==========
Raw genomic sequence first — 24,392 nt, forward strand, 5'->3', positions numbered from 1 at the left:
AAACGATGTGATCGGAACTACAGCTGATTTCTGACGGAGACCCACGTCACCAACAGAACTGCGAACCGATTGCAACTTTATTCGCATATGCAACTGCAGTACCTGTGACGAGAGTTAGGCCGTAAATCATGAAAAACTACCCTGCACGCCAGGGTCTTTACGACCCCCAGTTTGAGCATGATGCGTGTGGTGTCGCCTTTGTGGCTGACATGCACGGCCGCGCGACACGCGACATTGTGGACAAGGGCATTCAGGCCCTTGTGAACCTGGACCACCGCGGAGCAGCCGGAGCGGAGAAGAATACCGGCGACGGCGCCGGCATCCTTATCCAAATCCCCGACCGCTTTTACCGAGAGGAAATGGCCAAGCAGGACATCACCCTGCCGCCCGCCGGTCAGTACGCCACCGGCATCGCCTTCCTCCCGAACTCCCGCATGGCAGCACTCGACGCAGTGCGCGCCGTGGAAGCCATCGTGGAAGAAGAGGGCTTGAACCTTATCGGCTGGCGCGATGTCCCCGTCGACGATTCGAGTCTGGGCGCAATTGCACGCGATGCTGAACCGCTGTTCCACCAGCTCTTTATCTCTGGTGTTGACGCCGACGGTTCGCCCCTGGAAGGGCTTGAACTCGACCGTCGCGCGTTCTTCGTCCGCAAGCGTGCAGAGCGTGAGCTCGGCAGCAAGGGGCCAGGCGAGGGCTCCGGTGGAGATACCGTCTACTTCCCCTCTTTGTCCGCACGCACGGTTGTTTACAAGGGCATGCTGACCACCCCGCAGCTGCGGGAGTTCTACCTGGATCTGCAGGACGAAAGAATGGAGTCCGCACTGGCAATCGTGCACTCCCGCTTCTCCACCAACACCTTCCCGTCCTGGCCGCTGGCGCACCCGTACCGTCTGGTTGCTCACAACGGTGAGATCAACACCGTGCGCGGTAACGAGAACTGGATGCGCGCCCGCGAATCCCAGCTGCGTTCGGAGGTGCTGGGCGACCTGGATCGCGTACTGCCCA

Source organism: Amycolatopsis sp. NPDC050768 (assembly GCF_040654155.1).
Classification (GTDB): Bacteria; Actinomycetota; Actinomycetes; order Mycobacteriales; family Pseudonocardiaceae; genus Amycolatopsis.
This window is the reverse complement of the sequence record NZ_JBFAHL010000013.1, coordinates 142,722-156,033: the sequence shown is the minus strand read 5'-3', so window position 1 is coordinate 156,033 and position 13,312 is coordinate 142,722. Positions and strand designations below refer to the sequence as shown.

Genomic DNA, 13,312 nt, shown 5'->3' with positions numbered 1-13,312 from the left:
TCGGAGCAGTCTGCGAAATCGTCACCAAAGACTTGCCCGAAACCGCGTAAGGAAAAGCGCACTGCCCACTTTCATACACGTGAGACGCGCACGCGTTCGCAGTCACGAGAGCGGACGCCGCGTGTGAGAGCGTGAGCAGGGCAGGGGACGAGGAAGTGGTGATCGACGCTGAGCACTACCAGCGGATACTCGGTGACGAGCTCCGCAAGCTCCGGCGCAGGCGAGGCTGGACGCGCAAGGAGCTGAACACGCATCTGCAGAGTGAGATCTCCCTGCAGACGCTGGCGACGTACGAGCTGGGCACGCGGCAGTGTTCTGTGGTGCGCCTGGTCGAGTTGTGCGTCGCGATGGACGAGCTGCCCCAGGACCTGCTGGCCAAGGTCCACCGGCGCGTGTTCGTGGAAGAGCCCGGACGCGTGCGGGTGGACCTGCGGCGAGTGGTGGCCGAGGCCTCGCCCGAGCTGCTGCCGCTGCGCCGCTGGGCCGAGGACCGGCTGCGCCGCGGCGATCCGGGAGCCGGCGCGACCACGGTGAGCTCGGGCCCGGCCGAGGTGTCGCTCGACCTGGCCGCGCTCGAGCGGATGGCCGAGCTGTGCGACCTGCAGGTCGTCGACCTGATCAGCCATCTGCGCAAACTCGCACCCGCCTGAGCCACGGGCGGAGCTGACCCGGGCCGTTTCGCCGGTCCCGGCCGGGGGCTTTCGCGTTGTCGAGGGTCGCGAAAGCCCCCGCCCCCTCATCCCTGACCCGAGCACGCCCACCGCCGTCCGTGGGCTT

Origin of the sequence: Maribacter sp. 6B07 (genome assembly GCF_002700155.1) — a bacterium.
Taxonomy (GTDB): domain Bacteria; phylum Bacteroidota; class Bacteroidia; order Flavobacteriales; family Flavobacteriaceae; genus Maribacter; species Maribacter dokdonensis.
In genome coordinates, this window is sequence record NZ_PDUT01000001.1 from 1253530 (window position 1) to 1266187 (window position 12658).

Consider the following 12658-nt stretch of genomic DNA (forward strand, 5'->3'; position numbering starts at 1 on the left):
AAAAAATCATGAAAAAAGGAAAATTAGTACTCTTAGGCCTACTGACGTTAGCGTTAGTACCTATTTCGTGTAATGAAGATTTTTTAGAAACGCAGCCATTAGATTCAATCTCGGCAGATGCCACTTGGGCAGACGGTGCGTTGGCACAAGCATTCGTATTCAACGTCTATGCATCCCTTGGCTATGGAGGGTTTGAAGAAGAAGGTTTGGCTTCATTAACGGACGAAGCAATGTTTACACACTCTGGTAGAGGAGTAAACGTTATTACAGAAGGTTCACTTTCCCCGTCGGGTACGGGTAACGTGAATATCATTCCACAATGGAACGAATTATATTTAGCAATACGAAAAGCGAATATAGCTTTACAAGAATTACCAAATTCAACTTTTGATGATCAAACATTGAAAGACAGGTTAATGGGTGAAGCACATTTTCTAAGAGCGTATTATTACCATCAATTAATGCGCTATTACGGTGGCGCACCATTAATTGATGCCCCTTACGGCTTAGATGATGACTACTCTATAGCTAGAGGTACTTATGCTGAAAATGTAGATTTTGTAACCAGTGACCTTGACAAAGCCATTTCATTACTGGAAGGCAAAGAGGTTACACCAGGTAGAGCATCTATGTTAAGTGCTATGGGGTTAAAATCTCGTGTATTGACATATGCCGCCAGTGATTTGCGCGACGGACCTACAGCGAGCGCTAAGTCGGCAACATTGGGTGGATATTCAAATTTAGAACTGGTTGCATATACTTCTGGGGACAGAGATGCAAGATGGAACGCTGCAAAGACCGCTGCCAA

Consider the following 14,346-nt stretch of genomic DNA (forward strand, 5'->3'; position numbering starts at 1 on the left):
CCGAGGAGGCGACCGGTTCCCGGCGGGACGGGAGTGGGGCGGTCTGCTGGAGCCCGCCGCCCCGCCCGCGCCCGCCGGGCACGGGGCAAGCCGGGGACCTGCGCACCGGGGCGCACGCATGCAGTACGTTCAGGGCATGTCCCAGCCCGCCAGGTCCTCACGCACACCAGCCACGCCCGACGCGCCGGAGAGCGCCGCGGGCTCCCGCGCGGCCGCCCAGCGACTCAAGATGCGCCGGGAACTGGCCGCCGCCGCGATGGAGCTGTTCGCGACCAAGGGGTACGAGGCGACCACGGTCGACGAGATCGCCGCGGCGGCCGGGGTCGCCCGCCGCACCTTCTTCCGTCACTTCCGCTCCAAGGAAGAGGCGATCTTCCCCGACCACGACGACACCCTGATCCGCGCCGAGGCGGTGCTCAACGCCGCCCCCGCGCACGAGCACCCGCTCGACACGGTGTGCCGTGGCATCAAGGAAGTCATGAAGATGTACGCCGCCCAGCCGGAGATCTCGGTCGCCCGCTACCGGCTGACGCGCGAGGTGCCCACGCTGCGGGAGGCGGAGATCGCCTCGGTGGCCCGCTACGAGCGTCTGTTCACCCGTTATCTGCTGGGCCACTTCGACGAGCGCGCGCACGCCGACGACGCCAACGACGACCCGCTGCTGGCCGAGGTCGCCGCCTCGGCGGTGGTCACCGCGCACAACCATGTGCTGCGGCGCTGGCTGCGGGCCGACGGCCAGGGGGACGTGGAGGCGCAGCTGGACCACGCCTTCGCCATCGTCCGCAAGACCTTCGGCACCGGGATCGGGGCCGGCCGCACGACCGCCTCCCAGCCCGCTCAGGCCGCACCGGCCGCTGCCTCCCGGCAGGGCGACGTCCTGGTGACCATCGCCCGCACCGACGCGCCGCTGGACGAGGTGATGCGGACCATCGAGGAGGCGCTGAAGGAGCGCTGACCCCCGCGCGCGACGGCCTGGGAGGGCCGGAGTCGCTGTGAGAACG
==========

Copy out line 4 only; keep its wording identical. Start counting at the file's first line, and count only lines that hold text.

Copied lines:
Classification (GTDB): Bacteria; Actinomycetota; Actinomycetes; order Mycobacteriales; family Pseudonocardiaceae; genus Amycolatopsis.